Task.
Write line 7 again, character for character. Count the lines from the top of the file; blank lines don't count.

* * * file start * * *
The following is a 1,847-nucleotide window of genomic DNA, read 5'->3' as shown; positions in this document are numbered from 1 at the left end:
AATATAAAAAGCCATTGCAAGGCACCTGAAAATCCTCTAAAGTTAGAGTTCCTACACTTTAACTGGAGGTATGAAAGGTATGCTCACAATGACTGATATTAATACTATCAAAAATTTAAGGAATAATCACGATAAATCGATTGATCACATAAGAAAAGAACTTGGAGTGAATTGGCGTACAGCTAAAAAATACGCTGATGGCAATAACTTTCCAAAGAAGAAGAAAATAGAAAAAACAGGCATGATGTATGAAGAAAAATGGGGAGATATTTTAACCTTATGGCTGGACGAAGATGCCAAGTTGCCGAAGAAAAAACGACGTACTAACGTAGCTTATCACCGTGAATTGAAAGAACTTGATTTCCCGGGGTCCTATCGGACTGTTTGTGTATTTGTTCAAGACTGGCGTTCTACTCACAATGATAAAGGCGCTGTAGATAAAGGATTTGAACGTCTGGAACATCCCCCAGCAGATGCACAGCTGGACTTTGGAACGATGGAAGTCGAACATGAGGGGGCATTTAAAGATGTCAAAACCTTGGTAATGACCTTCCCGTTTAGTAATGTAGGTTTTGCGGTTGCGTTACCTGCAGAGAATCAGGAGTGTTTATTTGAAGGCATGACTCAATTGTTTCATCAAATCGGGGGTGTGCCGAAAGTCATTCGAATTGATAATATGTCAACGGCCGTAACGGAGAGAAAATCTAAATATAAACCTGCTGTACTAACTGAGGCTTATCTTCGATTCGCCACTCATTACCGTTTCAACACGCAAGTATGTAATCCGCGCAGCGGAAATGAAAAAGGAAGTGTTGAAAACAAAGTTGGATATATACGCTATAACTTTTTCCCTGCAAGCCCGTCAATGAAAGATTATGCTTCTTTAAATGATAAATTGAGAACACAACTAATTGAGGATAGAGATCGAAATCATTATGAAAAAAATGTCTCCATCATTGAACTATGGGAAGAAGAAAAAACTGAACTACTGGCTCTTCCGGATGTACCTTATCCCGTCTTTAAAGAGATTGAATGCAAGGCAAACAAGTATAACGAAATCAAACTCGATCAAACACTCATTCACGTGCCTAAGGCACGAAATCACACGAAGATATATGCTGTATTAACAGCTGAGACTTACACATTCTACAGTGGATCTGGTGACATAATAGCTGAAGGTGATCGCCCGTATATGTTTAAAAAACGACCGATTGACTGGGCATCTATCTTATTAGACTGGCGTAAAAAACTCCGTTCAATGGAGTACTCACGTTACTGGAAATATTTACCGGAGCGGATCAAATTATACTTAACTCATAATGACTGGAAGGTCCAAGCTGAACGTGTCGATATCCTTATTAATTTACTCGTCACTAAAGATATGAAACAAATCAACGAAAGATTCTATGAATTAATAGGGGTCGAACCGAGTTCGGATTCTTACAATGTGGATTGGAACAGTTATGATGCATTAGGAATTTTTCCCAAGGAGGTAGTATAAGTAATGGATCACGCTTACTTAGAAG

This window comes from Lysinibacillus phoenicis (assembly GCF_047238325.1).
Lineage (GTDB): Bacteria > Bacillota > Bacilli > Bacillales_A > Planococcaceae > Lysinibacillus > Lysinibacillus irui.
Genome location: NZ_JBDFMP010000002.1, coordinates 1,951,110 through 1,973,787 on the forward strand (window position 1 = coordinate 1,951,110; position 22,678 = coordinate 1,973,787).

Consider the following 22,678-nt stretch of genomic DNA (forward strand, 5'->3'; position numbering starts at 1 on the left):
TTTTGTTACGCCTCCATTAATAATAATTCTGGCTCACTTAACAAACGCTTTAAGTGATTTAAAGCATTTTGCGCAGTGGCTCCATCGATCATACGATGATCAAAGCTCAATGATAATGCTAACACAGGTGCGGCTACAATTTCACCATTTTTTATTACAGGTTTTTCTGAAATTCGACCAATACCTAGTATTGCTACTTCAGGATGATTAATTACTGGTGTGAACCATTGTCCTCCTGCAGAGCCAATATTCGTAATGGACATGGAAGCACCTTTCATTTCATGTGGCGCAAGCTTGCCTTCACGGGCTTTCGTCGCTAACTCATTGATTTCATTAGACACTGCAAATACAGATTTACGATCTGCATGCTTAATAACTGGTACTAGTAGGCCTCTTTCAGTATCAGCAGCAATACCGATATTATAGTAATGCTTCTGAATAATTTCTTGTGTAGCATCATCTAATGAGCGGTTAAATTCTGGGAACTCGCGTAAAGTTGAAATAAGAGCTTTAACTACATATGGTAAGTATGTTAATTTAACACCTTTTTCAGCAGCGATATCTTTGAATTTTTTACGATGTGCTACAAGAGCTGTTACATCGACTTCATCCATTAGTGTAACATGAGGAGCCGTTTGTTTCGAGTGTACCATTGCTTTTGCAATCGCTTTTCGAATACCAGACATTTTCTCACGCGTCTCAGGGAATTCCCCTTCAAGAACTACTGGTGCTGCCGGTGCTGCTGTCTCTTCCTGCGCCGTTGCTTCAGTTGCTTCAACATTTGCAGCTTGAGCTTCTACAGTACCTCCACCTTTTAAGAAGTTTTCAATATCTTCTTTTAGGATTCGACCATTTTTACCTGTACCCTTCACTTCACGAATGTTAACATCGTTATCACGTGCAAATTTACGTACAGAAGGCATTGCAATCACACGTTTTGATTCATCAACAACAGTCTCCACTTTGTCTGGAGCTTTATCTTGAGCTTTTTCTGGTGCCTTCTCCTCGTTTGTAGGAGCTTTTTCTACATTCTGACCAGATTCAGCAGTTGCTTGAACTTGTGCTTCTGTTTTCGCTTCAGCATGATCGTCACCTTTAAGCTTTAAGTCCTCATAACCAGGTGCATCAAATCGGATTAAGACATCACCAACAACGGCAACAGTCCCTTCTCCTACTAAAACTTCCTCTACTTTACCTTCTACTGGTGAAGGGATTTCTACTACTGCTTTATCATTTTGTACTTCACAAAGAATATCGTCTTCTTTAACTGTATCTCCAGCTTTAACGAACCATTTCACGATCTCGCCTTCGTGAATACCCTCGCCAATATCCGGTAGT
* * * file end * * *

TTTTGTTACGCCTCCATTAATAATAATTCTGGCTCACTTAACAAACGCTTTAAGTGATTTAAAGCATTTTGCGCAGTGGCTCCATCGATCATACGATGATCAAAGCTCAATGATAATGCTAACACAGGTGCGGCTACAATTTCACCATTTTTTATTACAGGTTTTTCTGAAATTCGACCAATACCTAGTATTGCTACTTCAGGATGATTAATTACTGGTGTGAACCATTGTCCTCCTGCAGAGCCAATATTCGTAATGGACATGGAAGCACCTTTCATTTCATGTGGCGCAAGCTTGCCTTCACGGGCTTTCGTCGCTAACTCATTGATTTCATTAGACACTGCAAATACAGATTTACGATCTGCATGCTTAATAACTGGTACTAGTAGGCCTCTTTCAGTATCAGCAGCAATACCGATATTATAGTAATGCTTCTGAATAATTTCTTGTGTAGCATCATCTAATGAGCGGTTAAATTCTGGGAACTCGCGTAAAGTTGAAATAAGAGCTTTAACTACATATGGTAAGTATGTTAATTTAACACCTTTTTCAGCAGCGATATCTTTGAATTTTTTACGATGTGCTACAAGAGCTGTTACATCGACTTCATCCATTAGTGTAACATGAGGAGCCGTTTGTTTCGAGTGTACCATTGCTTTTGCAATCGCTTTTCGAATACCAGACATTTTCTCACGCGTCTCAGGGAATTCCCCTTCAAGAACTACTGGTGCTGCCGGTGCTGCTGTCTCTTCCTGCGCCGTTGCTTCAGTTGCTTCAACATTTGCAGCTTGAGCTTCTACAGTACCTCCACCTTTTAAGAAGTTTTCAATATCTTCTTTTAGGATTCGACCATTTTTACCTGTACCCTTCACTTCACGAATGTTAACATCGTTATCACGTGCAAATTTACGTACAGAAGGCATTGCAATCACACGTTTTGATTCATCAACAACAGTCTCCACTTTGTCTGGAGCTTTATCTTGAGCTTTTTCTGGTGCCTTCTCCTCGTTTGTAGGAGCTTTTTCTACATTCTGACCAGATTCAGCAGTTGCTTGAACTTGTGCTTCTGTTTTCGCTTCAGCATGATCGTCACCTTTAAGCTTTAAGTCCTCATAACCAGGTGCATCAAATCGGATTAAGACATCACCAACAACGGCAACAGTCCCTTCTCCTACTAAAACTTCCTCTACTTTACCTTCTACTGGTGAAGGGATTTCTACTACTGCTTTATCATTTTGTACTTCACAAAGAATATCGTCTTCTTTAACTGTATCTCCAGCTTTAACGAACCATTTCACGATCTCGCCTTCGTGAATACCCTCGCCAATATCCGGTAGT